With that, the Senate has adjourned its special session and moved into regular session.


 11:30 AM 

Senate session underway

Senate President Mike Ellis has called the Senate to order. We'll begin with special session.

UPDATE -- 11:33 a.m.: Nevermind. Members on both sides are still working on amendments, according to Majority Leader Scott Fitzgerald, so we've recessed for an hour.

UPDATE -- 12:30 p.m.: We're back in special session.


 8:07 AM 

Senate to take up chief justice amendment; Assembly to consider mental health bills

Both houses of the Legislature will be on the floor today to kick off the final week either house is scheduled to be in session before the end of the year.

The Senate is only scheduled to meet today. Its calendar includes a constitutional amendment to have the Supreme Court elect the chief justice rather than assigning that post to the member with the most seniority.

Most of the bills on the Senate agenda passed out of committee on bipartisan votes, including SB 223, which would ban employers from accessing social media accounts of employees and prospective workers.

The chamber will first convene in special session to take up a bill -- called for by the governor last month as part of a special session -- to boost the state's historic rehabilitation tax credit. The Assembly passed that bill last month by a wide margin, but the Senate originally put it off citing cost concerns.

The Assembly calendar includes a series of bills from the Speaker's Task Force on Mental Health, including the creation of a child psychiatry consultation program, grants for crisis intervention team training, and changes to emergency detention and involuntary commitment.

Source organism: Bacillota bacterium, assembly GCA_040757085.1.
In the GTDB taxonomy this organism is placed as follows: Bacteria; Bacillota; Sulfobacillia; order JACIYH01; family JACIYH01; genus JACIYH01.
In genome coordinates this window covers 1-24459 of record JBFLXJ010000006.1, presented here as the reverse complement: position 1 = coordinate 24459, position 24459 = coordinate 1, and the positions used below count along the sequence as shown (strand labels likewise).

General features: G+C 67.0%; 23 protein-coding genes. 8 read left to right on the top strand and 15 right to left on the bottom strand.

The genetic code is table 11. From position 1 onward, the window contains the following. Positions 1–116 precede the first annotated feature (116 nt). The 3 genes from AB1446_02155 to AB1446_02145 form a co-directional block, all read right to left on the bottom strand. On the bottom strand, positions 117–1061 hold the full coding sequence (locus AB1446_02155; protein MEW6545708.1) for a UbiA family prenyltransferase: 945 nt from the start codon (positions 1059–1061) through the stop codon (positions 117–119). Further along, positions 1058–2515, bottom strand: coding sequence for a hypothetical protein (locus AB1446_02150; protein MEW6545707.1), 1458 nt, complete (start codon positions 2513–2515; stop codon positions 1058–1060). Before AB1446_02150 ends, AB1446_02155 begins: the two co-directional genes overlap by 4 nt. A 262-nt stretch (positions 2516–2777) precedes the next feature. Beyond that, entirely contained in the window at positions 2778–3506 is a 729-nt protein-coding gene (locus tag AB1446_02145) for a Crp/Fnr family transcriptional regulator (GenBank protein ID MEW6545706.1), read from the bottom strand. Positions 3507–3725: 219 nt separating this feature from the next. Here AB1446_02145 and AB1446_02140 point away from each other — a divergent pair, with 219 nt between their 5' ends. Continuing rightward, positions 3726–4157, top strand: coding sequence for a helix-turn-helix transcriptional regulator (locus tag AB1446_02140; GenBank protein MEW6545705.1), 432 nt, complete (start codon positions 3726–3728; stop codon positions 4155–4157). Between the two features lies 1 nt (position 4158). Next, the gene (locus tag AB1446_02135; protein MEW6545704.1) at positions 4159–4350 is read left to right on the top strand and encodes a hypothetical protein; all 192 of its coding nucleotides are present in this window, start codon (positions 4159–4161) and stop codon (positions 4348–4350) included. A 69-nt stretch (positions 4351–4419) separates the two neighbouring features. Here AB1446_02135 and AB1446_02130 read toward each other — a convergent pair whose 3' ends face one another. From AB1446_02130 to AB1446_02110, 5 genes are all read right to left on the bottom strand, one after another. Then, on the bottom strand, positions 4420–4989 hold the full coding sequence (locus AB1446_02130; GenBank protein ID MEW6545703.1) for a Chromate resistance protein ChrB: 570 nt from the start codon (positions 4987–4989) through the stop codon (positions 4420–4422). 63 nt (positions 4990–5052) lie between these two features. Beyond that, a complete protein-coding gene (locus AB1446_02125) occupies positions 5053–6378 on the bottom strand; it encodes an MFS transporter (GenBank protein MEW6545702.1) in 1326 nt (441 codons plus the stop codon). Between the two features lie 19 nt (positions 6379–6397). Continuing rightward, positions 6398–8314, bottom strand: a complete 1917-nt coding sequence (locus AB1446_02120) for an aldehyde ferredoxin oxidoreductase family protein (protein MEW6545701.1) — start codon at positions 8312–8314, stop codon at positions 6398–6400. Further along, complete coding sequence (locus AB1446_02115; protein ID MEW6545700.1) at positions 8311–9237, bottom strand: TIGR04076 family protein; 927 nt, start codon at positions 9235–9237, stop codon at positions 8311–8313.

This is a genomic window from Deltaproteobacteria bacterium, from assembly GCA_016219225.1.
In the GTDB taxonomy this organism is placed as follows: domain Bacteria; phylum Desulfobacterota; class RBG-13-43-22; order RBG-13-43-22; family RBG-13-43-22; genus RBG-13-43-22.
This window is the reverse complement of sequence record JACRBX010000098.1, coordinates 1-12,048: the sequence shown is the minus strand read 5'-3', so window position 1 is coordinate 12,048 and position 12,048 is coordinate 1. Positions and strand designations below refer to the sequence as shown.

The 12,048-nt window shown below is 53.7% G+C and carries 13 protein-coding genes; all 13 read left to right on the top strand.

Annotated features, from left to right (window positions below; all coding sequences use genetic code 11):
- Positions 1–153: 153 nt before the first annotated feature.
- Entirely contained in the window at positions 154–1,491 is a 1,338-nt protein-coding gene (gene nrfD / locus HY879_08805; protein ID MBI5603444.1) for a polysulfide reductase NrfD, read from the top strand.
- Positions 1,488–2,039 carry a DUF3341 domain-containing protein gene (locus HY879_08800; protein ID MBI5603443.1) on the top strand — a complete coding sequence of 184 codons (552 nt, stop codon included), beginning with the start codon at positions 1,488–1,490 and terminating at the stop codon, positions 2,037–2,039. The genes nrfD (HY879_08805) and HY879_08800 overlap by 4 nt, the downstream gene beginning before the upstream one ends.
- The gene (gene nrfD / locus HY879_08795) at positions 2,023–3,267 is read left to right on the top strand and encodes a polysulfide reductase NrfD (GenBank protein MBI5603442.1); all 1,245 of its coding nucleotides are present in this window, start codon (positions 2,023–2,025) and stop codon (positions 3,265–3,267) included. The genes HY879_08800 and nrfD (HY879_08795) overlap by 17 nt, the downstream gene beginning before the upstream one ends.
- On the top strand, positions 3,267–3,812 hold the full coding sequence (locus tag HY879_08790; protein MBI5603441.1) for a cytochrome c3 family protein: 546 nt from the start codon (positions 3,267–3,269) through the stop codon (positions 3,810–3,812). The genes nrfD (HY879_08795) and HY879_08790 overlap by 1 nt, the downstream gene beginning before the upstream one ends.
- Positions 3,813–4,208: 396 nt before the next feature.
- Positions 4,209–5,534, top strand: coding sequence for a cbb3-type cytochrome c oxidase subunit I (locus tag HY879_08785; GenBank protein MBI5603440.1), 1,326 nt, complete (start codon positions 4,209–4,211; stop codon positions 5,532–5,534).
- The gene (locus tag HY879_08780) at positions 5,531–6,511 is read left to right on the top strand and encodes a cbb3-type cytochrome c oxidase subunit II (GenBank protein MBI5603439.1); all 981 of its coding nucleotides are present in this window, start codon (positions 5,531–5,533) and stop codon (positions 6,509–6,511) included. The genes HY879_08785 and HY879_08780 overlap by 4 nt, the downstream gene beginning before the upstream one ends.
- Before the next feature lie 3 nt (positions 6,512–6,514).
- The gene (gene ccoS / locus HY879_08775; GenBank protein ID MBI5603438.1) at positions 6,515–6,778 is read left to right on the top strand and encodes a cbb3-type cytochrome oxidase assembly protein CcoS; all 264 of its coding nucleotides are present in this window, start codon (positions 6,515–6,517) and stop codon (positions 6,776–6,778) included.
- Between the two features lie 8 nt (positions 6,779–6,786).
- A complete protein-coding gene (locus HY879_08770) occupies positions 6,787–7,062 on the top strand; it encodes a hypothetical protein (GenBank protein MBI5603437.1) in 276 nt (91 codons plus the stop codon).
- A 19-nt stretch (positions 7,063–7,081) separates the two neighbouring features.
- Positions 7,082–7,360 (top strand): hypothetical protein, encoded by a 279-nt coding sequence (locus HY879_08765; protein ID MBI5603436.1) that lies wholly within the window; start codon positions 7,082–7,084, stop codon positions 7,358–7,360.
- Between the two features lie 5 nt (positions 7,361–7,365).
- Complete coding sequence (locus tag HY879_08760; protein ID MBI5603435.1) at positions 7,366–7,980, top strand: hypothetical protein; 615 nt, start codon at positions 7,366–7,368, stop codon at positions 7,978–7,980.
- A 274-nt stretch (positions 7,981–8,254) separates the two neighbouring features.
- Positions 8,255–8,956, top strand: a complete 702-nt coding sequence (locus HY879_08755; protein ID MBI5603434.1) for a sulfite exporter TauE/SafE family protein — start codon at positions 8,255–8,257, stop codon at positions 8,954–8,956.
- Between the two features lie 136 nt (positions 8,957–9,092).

The office of Majority Leader Bill Kramer sent members an email this week that there is a seven-hour limit for today's Assembly calendar.


 7:37 PM 

Sen. Hansen attempts to pull "higher ed, low debt" bill to Senate floor

Dem Sen. Dave Hansen, D-Green Bay, has attempted to pull a bill that would offer those with student loan debt to refinance those loans.

"This is an economic driver, by helping these people with their debt," Hansen said.

Senate Majority Leader Scott Fitzgerald said he might be willing to work with Dems on the bill, but said it was too soon to move on the bill.

"I would hate to have a bill pulled directly to the floor that's had no public hearing, no executive session and no fiscal note," Fitzgerald said.

The motion, which required a two-thirds vote, failed 19-14 with Cullen joining the GOP on the vote. We're on to adjournment.



 6:35 PM 

Schultz substitute fails

The amendment to the race-based mascot bill is rejected on a 17-16 vote, with Schultz voting with the Dems.